Born in 1894 in Montella, Italy, Leonarda Cianciulli was by all accounts a superstitious woman. Not much is known about Leonarda prior to the killings but she was suicidal for most of her life and even tried to commit suicide twice. Eventually, she married a registry clerk in 1917, against the wishes of her family. Her parents were so upset that Leonarda’s mother allegedly cursed the young couple. While the nature of the curse remains unknown, its presence hung over Leonarda’s 17 pregnancies. She lost three to miscarriages, while 10 other children died when they were very young. Consequently, Leonarda Cianciulli was veryprotective of her surviving four children. After their marriage, the couple moved to Lariano in Alta Irpinia but their home was destroyed by an earthquake in 1930. They were forced to moved once more to Correggio—it is here where Leonarda opened a small shop and became very popular within the neighborhood. Many saw Leonarda as a nice and gentle woman who was a loving mother and a respectable neighbor.
Compounding her fear was the premonition of a fortuneteller she had visited as a young woman. The psychic predicted that Leonarda would marry and have children, but that all of her offspring would die. A subsequent visit to a palm reader brought more bad news: “In your right hand I see prison,” said the palm reader. “In your left, a criminal asylum.”
In 1939, Leonarda learned that her eldest son planned to fight with the Italian army in World War II. Being that her eldest son—Giuseppe—was also her favorite child, Leonarda was determined to protect him no matter the costs.She was also terrified at the thought of losing yet another child, Leonarda resolved to protect him at any cost. Such a supernatural defense, she reasoned, would require sacrifice—human sacrifice. So the concerned mother set out to find her victims.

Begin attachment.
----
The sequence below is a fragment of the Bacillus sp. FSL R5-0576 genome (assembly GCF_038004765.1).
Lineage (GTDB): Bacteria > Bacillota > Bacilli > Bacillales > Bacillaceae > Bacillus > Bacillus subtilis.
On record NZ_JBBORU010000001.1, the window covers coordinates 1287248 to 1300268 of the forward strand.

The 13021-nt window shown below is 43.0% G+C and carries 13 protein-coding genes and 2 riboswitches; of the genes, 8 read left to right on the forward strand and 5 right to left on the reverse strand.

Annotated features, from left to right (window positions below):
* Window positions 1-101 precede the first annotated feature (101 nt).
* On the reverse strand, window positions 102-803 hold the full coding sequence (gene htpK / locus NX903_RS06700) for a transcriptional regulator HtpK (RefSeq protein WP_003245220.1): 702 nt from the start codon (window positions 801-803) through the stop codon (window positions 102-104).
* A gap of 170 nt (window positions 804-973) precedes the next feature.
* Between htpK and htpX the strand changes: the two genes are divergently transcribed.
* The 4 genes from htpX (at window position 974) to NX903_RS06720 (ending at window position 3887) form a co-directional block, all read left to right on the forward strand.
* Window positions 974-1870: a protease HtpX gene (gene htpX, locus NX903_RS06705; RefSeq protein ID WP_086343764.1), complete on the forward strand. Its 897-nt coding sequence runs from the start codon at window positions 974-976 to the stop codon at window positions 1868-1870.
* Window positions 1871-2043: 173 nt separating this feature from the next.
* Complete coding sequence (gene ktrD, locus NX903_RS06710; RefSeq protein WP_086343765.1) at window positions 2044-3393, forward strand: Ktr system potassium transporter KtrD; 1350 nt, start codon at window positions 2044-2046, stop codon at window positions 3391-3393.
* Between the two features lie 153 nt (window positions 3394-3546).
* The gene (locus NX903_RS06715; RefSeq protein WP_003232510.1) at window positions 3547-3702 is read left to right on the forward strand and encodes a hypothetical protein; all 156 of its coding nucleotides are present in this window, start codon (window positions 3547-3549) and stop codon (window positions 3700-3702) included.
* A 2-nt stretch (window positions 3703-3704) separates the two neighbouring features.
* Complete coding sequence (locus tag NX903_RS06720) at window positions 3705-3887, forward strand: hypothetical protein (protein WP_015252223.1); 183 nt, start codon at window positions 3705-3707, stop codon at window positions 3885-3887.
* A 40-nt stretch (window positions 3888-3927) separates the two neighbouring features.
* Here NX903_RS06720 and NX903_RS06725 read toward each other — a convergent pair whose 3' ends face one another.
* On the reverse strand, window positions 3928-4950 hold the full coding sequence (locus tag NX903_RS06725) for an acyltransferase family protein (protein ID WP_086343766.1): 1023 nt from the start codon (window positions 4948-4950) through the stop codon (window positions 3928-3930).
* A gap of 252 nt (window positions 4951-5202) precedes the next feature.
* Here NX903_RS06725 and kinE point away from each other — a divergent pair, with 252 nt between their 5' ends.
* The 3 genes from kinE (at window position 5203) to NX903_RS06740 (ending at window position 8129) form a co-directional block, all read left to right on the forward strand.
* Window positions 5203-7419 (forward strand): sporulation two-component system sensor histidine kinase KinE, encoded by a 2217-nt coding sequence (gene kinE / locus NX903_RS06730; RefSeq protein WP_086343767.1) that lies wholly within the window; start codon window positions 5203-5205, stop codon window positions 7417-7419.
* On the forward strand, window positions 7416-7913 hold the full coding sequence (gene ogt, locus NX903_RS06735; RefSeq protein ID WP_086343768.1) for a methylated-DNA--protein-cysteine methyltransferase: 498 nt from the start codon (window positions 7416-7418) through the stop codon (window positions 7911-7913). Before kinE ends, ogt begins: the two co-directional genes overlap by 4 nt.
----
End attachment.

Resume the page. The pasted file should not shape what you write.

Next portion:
It seems that Leonarda was something of a fortuneteller herself, a trade she often practiced with the women of her village. Her trusting clients made perfect targets. Leonarda selected three women—Faustina Settie, Francesca Soavi, and Virginia Cacioppo. She gave each a reason to leave town—a prospective husband in Faustina’s case. Leonarda’s first victim was lifelong spinster—and neighbor—Faustina Setti, who was desperately looking for a husband and often confided in Leonarda.
As for the other two she told them promises of employment in the case of Francesca and Virginia. She convinced the women to keep their plans secret prior to departure. In addition, Leonarda instructed her first two victims to preemptively write letters, addressed to friends and family and postmarked from their respective destinations, claiming that all was well.
Prior to her departure, Faustina Setti visited Leonarda one last time. The fortuneteller provided Faustina with a glass of wine—a toast, perhaps, to brighter days ahead. The wine was drugged. Soon after the sedatives took hold, Leonarda bludgeoned Faustina with an axe.
After drugging Setti, Leonarda killed her with an axe and dragged her body into a closet. She proceeded to cut Setti’s body into 9 parts and collected her blood in a basin. In her memoir—An Embittered Soul’s Confessions—Leonarada details what occurred next: